Abstract: We show that for collisionless plasmas with initial conditions (ICs) near ``single-humped'' linearly stable equilibria, there exist critical initial states that mark the transition between the ICs from which the electric field evolves to a nonzero time-asymptotic state $A(x,t)$, and those from which it Landau damps to zero We develop an equation for $A(x,t)$ and study it as a bifurcation problem, and we obtain the asymptotic field, at leading order, as a finite superposition of waves whose frequencies obey a Vlasov dispersion relation and whose amplitudes satisfy a set of nonlinear algebraic equations
01 May 1978
TL;DR: In this article, the authors have considered the interests of both scientists and practising engineers, in addition to serving the needs of the academia, in order to avoid lengthy and repetitive discussions, that are available in many standard text books on reactor physics.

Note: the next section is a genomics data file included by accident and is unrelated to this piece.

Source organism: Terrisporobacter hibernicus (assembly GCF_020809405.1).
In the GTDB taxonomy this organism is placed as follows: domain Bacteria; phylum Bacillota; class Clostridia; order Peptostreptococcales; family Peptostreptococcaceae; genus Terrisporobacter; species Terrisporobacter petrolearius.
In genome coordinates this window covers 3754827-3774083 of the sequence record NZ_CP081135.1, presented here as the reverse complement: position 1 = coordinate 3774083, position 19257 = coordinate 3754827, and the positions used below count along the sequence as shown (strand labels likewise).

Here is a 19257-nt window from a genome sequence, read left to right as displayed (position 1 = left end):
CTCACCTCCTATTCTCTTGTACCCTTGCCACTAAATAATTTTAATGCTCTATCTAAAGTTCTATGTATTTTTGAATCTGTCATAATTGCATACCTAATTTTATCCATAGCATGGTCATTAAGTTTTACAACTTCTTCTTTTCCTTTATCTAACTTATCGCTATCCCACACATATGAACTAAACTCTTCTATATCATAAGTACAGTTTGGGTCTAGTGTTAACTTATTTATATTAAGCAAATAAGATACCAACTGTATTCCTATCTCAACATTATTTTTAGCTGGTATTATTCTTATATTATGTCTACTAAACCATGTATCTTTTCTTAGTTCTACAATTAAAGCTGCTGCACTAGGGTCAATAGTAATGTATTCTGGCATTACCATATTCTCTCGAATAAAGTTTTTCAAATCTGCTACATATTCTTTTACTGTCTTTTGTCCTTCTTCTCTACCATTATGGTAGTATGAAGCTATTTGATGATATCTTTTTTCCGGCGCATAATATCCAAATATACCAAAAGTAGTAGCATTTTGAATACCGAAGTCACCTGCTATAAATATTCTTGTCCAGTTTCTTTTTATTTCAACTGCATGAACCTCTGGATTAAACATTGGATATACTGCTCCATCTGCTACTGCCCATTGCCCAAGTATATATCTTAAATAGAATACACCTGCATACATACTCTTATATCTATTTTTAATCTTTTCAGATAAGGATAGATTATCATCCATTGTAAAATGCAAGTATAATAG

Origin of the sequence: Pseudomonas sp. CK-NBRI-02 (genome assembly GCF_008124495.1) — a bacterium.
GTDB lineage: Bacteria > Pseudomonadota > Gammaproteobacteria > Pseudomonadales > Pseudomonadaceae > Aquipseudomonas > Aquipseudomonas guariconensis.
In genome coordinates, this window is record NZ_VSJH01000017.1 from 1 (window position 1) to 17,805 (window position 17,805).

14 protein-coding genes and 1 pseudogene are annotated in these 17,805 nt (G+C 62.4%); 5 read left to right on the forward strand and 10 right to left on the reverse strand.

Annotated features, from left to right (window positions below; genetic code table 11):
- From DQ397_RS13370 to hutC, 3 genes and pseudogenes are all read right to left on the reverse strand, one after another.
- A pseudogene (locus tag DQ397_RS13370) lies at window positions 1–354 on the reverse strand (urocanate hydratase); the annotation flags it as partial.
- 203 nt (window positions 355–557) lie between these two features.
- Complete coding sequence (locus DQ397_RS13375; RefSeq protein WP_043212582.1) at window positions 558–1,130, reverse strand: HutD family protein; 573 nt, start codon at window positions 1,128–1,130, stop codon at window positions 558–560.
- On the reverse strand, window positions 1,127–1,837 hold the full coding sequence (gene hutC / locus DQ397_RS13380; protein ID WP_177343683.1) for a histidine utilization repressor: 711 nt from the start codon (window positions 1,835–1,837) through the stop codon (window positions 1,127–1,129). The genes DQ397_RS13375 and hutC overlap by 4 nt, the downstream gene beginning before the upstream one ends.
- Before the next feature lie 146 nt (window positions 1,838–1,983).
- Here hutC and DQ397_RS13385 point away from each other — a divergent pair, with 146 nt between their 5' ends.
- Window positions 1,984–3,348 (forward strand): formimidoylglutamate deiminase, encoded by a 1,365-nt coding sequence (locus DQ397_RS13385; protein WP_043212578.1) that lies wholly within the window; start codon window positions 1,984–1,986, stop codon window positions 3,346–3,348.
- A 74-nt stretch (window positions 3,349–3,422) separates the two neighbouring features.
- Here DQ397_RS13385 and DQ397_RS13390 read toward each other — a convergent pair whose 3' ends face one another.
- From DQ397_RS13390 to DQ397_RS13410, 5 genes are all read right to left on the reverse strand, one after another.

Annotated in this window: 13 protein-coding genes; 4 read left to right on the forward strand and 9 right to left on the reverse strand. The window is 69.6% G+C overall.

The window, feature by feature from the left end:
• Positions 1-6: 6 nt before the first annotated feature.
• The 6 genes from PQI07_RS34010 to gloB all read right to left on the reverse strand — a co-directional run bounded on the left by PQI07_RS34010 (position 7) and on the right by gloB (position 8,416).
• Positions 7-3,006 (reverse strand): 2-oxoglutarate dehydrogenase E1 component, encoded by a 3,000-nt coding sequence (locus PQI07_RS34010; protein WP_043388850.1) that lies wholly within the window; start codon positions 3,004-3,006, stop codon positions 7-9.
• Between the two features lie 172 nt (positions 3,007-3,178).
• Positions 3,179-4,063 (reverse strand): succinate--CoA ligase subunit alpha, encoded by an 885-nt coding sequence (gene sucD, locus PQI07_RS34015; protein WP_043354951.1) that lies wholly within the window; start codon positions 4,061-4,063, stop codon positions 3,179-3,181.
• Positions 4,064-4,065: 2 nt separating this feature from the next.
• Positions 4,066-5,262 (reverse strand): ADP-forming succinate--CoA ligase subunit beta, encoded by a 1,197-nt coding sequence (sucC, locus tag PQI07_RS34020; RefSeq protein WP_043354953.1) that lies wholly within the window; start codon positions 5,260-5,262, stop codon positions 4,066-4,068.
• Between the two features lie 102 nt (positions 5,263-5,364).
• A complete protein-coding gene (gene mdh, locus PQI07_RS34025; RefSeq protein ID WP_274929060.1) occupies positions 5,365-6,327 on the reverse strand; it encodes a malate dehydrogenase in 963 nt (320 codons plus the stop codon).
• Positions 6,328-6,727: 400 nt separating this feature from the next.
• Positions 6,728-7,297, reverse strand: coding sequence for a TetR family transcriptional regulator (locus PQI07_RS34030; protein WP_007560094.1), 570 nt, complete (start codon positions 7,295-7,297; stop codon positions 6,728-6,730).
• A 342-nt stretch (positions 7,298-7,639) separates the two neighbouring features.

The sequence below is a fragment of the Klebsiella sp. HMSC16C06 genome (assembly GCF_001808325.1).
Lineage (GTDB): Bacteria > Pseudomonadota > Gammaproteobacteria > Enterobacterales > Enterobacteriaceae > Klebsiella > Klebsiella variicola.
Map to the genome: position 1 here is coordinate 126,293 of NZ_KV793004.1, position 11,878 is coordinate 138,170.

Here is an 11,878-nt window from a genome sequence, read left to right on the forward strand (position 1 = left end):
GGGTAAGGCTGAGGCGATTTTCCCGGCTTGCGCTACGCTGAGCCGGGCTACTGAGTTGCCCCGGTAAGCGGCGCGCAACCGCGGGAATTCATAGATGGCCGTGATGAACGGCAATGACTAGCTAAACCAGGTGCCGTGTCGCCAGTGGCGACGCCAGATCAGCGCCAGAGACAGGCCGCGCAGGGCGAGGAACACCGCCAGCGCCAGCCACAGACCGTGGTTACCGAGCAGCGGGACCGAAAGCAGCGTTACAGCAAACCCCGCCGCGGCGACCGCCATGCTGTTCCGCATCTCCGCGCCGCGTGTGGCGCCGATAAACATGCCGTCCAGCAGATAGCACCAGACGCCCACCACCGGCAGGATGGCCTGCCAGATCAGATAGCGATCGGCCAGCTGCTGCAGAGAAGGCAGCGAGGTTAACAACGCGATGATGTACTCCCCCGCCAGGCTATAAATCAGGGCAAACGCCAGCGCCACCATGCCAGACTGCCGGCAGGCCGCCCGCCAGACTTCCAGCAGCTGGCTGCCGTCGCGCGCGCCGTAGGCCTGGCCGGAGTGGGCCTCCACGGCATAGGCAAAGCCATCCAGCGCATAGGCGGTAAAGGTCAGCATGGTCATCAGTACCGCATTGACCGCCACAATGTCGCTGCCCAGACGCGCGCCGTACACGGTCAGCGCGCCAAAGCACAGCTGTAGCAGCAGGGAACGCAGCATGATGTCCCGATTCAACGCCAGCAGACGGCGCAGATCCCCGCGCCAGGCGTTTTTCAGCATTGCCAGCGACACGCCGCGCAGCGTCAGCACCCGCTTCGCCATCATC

Abstract: This is cne of the r-are text books written in the discipline of Nuclear Reactor Analysis, where the author has considered the interests of both scientists and practising engineers, in addition to serving the needs of the academia. The most attractive feature of this book is a balanced treatment of theory and practice of the subject matter. The theoretical foundations of the reactor design methods are explained with simplified definitions and relevant practical illustrations. The author scans through quickly the traditional aspects of the so-called reactor physics and takes the reader through the details of the analytical aspects in a conventional manner. Hcwever, there is a definite departure from the classical method of approach in order to avoid lengthy and repetitive discussions, that are available in many standard text books on reactor physics. The chief departure fran tradition is the priority accorded to the treatment of the energy part of the problems as opposed to the spatial Dart normally devoted to by other authors . A similar unorthodox approach has been applied while dealing with the solution of the various equations by giving priority to computer oriented mrethods as opposed to the classical solutions.